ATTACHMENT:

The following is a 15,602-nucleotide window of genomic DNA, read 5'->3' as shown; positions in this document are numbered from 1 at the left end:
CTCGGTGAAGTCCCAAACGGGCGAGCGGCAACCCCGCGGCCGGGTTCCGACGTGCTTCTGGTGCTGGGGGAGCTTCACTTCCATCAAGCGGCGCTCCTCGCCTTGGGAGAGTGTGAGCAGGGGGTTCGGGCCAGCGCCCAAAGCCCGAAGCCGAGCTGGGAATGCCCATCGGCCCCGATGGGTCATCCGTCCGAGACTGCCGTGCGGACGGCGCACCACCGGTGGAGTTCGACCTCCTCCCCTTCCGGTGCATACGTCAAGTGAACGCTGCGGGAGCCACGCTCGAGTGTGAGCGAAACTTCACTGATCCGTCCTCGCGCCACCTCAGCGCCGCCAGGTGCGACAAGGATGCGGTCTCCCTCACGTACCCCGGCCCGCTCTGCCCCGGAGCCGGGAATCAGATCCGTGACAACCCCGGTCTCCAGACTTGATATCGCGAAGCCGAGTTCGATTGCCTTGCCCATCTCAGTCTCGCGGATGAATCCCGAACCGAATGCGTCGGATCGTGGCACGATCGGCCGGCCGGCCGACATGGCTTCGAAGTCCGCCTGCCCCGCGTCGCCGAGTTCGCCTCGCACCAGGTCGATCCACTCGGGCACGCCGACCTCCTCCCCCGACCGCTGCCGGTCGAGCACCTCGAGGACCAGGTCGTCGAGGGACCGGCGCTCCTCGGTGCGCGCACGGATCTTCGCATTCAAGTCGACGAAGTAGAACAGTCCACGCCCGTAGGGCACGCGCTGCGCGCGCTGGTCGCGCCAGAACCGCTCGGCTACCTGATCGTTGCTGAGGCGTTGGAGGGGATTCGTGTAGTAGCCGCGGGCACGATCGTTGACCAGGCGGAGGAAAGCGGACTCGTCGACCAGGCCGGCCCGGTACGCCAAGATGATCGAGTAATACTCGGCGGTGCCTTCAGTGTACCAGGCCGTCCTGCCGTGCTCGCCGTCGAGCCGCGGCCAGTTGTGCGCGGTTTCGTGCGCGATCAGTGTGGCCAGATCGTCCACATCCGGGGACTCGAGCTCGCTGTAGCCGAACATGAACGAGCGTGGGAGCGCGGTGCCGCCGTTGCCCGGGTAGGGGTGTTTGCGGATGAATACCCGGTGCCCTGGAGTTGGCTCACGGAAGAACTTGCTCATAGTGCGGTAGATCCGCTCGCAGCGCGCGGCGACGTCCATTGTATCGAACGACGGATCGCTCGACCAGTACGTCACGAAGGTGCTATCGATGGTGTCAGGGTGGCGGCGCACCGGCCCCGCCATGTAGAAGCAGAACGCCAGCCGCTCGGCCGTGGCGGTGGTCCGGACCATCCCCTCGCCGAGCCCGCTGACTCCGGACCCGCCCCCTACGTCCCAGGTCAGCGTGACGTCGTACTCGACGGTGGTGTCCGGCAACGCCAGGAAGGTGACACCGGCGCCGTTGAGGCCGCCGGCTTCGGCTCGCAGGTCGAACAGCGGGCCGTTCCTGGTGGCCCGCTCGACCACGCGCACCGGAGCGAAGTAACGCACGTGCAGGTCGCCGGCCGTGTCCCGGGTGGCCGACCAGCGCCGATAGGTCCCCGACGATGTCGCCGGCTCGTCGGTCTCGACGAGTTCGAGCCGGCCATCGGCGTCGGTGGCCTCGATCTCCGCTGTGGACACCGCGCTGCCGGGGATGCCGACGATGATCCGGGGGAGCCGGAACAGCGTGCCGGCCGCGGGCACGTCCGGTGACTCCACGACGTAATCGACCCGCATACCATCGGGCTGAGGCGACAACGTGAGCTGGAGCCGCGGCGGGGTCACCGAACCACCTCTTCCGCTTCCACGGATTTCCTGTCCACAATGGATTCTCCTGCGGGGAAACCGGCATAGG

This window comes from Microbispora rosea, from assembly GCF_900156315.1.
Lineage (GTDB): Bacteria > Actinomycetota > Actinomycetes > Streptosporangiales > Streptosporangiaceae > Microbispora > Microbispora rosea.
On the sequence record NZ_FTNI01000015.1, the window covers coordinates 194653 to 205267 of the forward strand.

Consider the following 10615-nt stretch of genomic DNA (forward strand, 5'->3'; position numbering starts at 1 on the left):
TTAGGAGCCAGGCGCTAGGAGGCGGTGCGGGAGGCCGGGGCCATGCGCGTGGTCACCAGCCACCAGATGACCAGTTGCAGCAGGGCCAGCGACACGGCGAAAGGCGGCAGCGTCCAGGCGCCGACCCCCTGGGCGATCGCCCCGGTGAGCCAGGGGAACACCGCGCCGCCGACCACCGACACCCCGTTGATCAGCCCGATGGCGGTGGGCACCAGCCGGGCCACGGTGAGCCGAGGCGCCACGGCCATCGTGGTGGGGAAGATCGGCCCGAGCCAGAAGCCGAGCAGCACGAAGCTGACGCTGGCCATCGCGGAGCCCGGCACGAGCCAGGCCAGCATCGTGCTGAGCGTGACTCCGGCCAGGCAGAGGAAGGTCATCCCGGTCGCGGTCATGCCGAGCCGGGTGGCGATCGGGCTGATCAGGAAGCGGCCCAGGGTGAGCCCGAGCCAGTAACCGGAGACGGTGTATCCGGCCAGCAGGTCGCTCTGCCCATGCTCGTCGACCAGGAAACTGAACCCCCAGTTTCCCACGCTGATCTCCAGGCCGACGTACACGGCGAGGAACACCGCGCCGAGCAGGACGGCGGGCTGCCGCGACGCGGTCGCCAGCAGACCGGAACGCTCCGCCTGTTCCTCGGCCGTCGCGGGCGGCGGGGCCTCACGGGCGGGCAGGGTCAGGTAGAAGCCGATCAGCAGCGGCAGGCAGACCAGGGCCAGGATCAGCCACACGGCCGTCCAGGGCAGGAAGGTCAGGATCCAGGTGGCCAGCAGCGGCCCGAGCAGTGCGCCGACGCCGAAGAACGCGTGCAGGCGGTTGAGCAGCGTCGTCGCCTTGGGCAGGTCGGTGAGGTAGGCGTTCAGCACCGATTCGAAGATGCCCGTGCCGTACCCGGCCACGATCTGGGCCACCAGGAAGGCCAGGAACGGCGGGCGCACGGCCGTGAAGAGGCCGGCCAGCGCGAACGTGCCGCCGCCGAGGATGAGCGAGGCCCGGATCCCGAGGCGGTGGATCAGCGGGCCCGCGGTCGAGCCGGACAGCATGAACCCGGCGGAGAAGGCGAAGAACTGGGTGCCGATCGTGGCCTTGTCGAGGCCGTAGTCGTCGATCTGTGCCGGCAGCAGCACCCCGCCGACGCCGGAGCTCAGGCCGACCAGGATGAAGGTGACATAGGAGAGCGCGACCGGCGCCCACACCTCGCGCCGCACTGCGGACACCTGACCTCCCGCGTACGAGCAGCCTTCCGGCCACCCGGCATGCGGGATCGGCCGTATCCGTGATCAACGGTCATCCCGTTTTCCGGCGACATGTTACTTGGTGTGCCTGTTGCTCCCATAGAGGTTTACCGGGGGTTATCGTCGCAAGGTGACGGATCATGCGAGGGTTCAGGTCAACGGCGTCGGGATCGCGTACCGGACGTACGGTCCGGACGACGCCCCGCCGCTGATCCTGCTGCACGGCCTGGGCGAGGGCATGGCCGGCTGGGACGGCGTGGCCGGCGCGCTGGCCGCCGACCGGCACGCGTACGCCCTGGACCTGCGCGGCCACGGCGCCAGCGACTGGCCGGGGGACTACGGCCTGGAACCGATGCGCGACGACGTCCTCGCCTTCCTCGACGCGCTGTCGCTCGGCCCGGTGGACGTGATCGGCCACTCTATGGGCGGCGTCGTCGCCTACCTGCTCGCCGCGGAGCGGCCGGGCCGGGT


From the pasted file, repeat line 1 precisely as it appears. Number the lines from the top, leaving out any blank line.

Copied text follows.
The following is a 15,602-nucleotide window of genomic DNA, read 5'->3' as shown; positions in this document are numbered from 1 at the left end: